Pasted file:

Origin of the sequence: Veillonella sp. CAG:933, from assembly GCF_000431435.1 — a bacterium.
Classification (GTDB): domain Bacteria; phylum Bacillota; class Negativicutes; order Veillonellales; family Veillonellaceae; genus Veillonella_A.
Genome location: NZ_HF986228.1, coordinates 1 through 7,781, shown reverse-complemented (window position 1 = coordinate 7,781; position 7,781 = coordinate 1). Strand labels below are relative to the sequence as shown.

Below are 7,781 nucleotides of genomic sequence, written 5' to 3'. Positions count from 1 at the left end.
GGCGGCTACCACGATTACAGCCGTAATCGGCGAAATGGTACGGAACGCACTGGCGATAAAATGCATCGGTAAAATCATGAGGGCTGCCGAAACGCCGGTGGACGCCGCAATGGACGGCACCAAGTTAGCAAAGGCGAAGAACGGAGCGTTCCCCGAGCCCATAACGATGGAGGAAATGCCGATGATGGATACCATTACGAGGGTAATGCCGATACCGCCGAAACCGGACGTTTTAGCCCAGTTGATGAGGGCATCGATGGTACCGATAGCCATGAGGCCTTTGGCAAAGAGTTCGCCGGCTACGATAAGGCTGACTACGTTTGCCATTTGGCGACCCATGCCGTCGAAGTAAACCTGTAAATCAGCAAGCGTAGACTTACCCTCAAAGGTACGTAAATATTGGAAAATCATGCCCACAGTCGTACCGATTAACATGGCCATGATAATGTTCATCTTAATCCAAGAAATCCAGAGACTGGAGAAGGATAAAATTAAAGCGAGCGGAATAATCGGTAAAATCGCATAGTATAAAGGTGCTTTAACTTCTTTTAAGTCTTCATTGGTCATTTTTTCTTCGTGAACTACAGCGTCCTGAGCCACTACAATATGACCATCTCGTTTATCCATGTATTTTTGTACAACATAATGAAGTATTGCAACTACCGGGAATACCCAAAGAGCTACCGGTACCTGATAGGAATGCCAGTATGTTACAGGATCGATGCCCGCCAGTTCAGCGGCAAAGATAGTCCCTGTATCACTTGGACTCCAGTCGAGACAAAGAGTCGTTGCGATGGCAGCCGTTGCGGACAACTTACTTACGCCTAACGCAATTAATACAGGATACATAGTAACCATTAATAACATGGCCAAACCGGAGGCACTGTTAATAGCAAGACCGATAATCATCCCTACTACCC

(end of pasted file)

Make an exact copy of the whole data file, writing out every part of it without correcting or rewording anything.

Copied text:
Origin of the sequence: Veillonella sp. CAG:933, from assembly GCF_000431435.1 — a bacterium.
Classification (GTDB): domain Bacteria; phylum Bacillota; class Negativicutes; order Veillonellales; family Veillonellaceae; genus Veillonella_A.
Genome location: NZ_HF986228.1, coordinates 1 through 7,781, shown reverse-complemented (window position 1 = coordinate 7,781; position 7,781 = coordinate 1). Strand labels below are relative to the sequence as shown.

Below are 7,781 nucleotides of genomic sequence, written 5' to 3'. Positions count from 1 at the left end.
GGCGGCTACCACGATTACAGCCGTAATCGGCGAAATGGTACGGAACGCACTGGCGATAAAATGCATCGGTAAAATCATGAGGGCTGCCGAAACGCCGGTGGACGCCGCAATGGACGGCACCAAGTTAGCAAAGGCGAAGAACGGAGCGTTCCCCGAGCCCATAACGATGGAGGAAATGCCGATGATGGATACCATTACGAGGGTAATGCCGATACCGCCGAAACCGGACGTTTTAGCCCAGTTGATGAGGGCATCGATGGTACCGATAGCCATGAGGCCTTTGGCAAAGAGTTCGCCGGCTACGATAAGGCTGACTACGTTTGCCATTTGGCGACCCATGCCGTCGAAGTAAACCTGTAAATCAGCAAGCGTAGACTTACCCTCAAAGGTACGTAAATATTGGAAAATCATGCCCACAGTCGTACCGATTAACATGGCCATGATAATGTTCATCTTAATCCAAGAAATCCAGAGACTGGAGAAGGATAAAATTAAAGCGAGCGGAATAATCGGTAAAATCGCATAGTATAAAGGTGCTTTAACTTCTTTTAAGTCTTCATTGGTCATTTTTTCTTCGTGAACTACAGCGTCCTGAGCCACTACAATATGACCATCTCGTTTATCCATGTATTTTTGTACAACATAATGAAGTATTGCAACTACCGGGAATACCCAAAGAGCTACCGGTACCTGATAGGAATGCCAGTATGTTACAGGATCGATGCCCGCCAGTTCAGCGGCAAAGATAGTCCCTGTATCACTTGGACTCCAGTCGAGACAAAGAGTCGTTGCGATGGCAGCCGTTGCGGACAACTTACTTACGCCTAACGCAATTAATACAGGATACATAGTAACCATTAATAACATGGCCAAACCGGAGGCACTGTTAATAGCAAGACCGATAATCATCCCTACTACCC